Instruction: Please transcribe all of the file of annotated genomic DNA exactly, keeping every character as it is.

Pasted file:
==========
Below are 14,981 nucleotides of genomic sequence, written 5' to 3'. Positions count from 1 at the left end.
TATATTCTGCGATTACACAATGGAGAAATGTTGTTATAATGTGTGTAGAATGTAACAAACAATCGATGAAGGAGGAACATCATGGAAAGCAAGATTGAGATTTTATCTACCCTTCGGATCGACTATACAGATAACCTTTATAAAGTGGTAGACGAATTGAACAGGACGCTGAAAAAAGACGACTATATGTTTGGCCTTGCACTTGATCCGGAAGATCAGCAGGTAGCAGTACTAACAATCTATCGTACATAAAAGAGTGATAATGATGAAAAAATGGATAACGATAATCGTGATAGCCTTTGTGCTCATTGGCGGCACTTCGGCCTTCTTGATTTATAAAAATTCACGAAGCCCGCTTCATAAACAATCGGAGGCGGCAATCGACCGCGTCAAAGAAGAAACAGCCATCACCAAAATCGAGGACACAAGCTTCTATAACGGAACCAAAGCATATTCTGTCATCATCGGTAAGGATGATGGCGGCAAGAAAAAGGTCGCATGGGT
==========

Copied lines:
Below are 14,981 nucleotides of genomic sequence, written 5' to 3'. Positions count from 1 at the left end.
TATATTCTGCGATTACACAATGGAGAAATGTTGTTATAATGTGTGTAGAATGTAACAAACAATCGATGAAGGAGGAACATCATGGAAAGCAAGATTGAGATTTTATCTACCCTTCGGATCGACTATACAGATAACCTTTATAAAGTGGTAGACGAATTGAACAGGACGCTGAAAAAAGACGACTATATGTTTGGCCTTGCACTTGATCCGGAAGATCAGCAGGTAGCAGTACTAACAATCTATCGTACATAAAAGAGTGATAATGATGAAAAAATGGATAACGATAATCGTGATAGCCTTTGTGCTCATTGGCGGCACTTCGGCCTTCTTGATTTATAAAAATTCACGAAGCCCGCTTCATAAACAATCGGAGGCGGCAATCGACCGCGTCAAAGAAGAAACAGCCATCACCAAAATCGAGGACACAAGCTTCTATAACGGAACCAAAGCATATTCTGTCATCATCGGTAAGGATGATGGCGGCAAGAAAAAGGTCGCATGGGT